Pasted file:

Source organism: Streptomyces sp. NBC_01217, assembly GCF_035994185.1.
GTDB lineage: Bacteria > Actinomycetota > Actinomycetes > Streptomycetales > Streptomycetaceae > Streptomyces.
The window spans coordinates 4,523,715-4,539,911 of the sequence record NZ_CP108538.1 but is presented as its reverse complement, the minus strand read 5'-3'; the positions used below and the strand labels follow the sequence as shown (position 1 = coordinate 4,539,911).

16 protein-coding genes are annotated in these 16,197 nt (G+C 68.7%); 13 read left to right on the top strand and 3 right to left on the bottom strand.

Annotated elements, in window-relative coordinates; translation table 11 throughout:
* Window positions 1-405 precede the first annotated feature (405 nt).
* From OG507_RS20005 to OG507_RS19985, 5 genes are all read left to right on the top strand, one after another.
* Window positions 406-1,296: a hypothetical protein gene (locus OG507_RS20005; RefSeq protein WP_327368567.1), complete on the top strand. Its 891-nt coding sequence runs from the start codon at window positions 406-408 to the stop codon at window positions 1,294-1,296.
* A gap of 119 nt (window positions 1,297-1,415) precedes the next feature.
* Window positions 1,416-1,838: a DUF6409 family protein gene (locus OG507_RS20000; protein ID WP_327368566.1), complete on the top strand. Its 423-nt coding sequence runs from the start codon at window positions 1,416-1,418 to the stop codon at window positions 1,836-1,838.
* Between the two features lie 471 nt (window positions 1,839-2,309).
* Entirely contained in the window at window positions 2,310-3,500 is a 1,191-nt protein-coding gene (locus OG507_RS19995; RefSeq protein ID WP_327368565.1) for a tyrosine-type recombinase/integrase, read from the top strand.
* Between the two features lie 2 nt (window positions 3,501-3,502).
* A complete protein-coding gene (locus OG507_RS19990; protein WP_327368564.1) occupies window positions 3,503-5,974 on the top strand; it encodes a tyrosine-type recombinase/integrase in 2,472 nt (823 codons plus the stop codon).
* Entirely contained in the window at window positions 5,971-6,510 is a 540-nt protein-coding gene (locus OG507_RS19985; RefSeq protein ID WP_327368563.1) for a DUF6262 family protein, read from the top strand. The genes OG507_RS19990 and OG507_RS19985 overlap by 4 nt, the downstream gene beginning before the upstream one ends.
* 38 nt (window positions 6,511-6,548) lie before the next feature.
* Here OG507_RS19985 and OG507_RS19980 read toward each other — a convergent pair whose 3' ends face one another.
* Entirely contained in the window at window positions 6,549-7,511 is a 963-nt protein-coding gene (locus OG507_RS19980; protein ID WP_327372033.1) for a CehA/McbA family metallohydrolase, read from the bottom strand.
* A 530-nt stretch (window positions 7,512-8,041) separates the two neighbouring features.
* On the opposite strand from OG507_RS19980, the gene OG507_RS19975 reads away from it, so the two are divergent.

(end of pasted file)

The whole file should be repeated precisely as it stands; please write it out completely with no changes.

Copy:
Source organism: Streptomyces sp. NBC_01217, assembly GCF_035994185.1.
GTDB lineage: Bacteria > Actinomycetota > Actinomycetes > Streptomycetales > Streptomycetaceae > Streptomyces.
The window spans coordinates 4,523,715-4,539,911 of the sequence record NZ_CP108538.1 but is presented as its reverse complement, the minus strand read 5'-3'; the positions used below and the strand labels follow the sequence as shown (position 1 = coordinate 4,539,911).

16 protein-coding genes are annotated in these 16,197 nt (G+C 68.7%); 13 read left to right on the top strand and 3 right to left on the bottom strand.

Annotated elements, in window-relative coordinates; translation table 11 throughout:
* Window positions 1-405 precede the first annotated feature (405 nt).
* From OG507_RS20005 to OG507_RS19985, 5 genes are all read left to right on the top strand, one after another.
* Window positions 406-1,296: a hypothetical protein gene (locus OG507_RS20005; RefSeq protein WP_327368567.1), complete on the top strand. Its 891-nt coding sequence runs from the start codon at window positions 406-408 to the stop codon at window positions 1,294-1,296.
* A gap of 119 nt (window positions 1,297-1,415) precedes the next feature.
* Window positions 1,416-1,838: a DUF6409 family protein gene (locus OG507_RS20000; protein ID WP_327368566.1), complete on the top strand. Its 423-nt coding sequence runs from the start codon at window positions 1,416-1,418 to the stop codon at window positions 1,836-1,838.
* Between the two features lie 471 nt (window positions 1,839-2,309).
* Entirely contained in the window at window positions 2,310-3,500 is a 1,191-nt protein-coding gene (locus OG507_RS19995; RefSeq protein ID WP_327368565.1) for a tyrosine-type recombinase/integrase, read from the top strand.
* Between the two features lie 2 nt (window positions 3,501-3,502).
* A complete protein-coding gene (locus OG507_RS19990; protein WP_327368564.1) occupies window positions 3,503-5,974 on the top strand; it encodes a tyrosine-type recombinase/integrase in 2,472 nt (823 codons plus the stop codon).
* Entirely contained in the window at window positions 5,971-6,510 is a 540-nt protein-coding gene (locus OG507_RS19985; RefSeq protein ID WP_327368563.1) for a DUF6262 family protein, read from the top strand. The genes OG507_RS19990 and OG507_RS19985 overlap by 4 nt, the downstream gene beginning before the upstream one ends.
* 38 nt (window positions 6,511-6,548) lie before the next feature.
* Here OG507_RS19985 and OG507_RS19980 read toward each other — a convergent pair whose 3' ends face one another.
* Entirely contained in the window at window positions 6,549-7,511 is a 963-nt protein-coding gene (locus OG507_RS19980; protein ID WP_327372033.1) for a CehA/McbA family metallohydrolase, read from the bottom strand.
* A 530-nt stretch (window positions 7,512-8,041) separates the two neighbouring features.
* On the opposite strand from OG507_RS19980, the gene OG507_RS19975 reads away from it, so the two are divergent.